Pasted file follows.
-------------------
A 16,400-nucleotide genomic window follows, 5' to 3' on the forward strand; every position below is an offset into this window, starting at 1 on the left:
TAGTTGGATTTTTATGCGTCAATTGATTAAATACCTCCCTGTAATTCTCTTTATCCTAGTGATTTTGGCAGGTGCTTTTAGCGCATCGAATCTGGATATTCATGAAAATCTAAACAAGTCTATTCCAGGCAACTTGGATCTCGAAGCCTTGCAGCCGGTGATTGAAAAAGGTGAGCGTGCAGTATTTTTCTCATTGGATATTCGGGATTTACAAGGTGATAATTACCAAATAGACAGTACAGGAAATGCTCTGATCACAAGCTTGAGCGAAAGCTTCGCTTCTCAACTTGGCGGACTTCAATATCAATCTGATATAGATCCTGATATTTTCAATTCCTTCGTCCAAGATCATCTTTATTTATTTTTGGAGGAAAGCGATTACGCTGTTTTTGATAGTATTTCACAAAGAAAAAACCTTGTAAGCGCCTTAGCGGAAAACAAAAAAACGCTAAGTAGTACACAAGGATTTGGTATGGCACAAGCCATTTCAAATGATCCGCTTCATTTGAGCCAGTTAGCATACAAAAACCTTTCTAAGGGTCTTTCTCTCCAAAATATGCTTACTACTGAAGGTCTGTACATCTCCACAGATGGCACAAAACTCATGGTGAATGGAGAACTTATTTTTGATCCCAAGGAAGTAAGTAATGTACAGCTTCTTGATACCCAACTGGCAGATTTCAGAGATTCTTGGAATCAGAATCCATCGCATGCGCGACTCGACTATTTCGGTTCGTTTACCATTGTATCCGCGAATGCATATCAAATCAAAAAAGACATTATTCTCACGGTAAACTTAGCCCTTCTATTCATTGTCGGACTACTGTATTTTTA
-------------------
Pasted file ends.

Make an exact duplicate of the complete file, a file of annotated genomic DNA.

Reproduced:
A 16,400-nucleotide genomic window follows, 5' to 3' on the forward strand; every position below is an offset into this window, starting at 1 on the left:
TAGTTGGATTTTTATGCGTCAATTGATTAAATACCTCCCTGTAATTCTCTTTATCCTAGTGATTTTGGCAGGTGCTTTTAGCGCATCGAATCTGGATATTCATGAAAATCTAAACAAGTCTATTCCAGGCAACTTGGATCTCGAAGCCTTGCAGCCGGTGATTGAAAAAGGTGAGCGTGCAGTATTTTTCTCATTGGATATTCGGGATTTACAAGGTGATAATTACCAAATAGACAGTACAGGAAATGCTCTGATCACAAGCTTGAGCGAAAGCTTCGCTTCTCAACTTGGCGGACTTCAATATCAATCTGATATAGATCCTGATATTTTCAATTCCTTCGTCCAAGATCATCTTTATTTATTTTTGGAGGAAAGCGATTACGCTGTTTTTGATAGTATTTCACAAAGAAAAAACCTTGTAAGCGCCTTAGCGGAAAACAAAAAAACGCTAAGTAGTACACAAGGATTTGGTATGGCACAAGCCATTTCAAATGATCCGCTTCATTTGAGCCAGTTAGCATACAAAAACCTTTCTAAGGGTCTTTCTCTCCAAAATATGCTTACTACTGAAGGTCTGTACATCTCCACAGATGGCACAAAACTCATGGTGAATGGAGAACTTATTTTTGATCCCAAGGAAGTAAGTAATGTACAGCTTCTTGATACCCAACTGGCAGATTTCAGAGATTCTTGGAATCAGAATCCATCGCATGCGCGACTCGACTATTTCGGTTCGTTTACCATTGTATCCGCGAATGCATATCAAATCAAAAAAGACATTATTCTCACGGTAAACTTAGCCCTTCTATTCATTGTCGGACTACTGTATTTTTA